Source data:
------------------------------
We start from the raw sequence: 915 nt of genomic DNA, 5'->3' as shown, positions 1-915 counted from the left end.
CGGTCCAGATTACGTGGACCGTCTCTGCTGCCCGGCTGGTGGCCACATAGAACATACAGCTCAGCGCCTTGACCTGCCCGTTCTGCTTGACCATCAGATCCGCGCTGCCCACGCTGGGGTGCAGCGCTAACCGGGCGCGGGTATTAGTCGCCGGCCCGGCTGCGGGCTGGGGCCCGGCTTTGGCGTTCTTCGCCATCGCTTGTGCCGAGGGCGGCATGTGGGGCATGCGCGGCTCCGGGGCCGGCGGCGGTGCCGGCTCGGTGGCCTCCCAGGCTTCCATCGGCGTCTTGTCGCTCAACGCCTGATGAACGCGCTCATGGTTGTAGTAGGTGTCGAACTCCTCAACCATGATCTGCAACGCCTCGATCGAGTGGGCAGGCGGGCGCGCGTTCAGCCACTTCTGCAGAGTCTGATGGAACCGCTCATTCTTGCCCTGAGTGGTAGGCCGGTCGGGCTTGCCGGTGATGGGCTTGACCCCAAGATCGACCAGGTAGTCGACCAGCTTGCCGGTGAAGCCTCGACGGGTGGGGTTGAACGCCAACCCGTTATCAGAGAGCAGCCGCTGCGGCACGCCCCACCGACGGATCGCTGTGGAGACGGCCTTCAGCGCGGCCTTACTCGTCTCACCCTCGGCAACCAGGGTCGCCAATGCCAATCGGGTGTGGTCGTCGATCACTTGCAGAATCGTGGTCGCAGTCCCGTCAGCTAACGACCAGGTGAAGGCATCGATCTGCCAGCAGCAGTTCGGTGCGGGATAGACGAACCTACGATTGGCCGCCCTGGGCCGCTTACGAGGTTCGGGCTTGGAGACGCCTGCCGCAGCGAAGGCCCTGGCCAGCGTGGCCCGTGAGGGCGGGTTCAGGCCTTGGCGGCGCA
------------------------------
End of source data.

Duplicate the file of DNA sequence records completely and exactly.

We start from the raw sequence: 915 nt of genomic DNA, 5'->3' as shown, positions 1-915 counted from the left end.
CGGTCCAGATTACGTGGACCGTCTCTGCTGCCCGGCTGGTGGCCACATAGAACATACAGCTCAGCGCCTTGACCTGCCCGTTCTGCTTGACCATCAGATCCGCGCTGCCCACGCTGGGGTGCAGCGCTAACCGGGCGCGGGTATTAGTCGCCGGCCCGGCTGCGGGCTGGGGCCCGGCTTTGGCGTTCTTCGCCATCGCTTGTGCCGAGGGCGGCATGTGGGGCATGCGCGGCTCCGGGGCCGGCGGCGGTGCCGGCTCGGTGGCCTCCCAGGCTTCCATCGGCGTCTTGTCGCTCAACGCCTGATGAACGCGCTCATGGTTGTAGTAGGTGTCGAACTCCTCAACCATGATCTGCAACGCCTCGATCGAGTGGGCAGGCGGGCGCGCGTTCAGCCACTTCTGCAGAGTCTGATGGAACCGCTCATTCTTGCCCTGAGTGGTAGGCCGGTCGGGCTTGCCGGTGATGGGCTTGACCCCAAGATCGACCAGGTAGTCGACCAGCTTGCCGGTGAAGCCTCGACGGGTGGGGTTGAACGCCAACCCGTTATCAGAGAGCAGCCGCTGCGGCACGCCCCACCGACGGATCGCTGTGGAGACGGCCTTCAGCGCGGCCTTACTCGTCTCACCCTCGGCAACCAGGGTCGCCAATGCCAATCGGGTGTGGTCGTCGATCACTTGCAGAATCGTGGTCGCAGTCCCGTCAGCTAACGACCAGGTGAAGGCATCGATCTGCCAGCAGCAGTTCGGTGCGGGATAGACGAACCTACGATTGGCCGCCCTGGGCCGCTTACGAGGTTCGGGCTTGGAGACGCCTGCCGCAGCGAAGGCCCTGGCCAGCGTGGCCCGTGAGGGCGGGTTCAGGCCTTGGCGGCGCA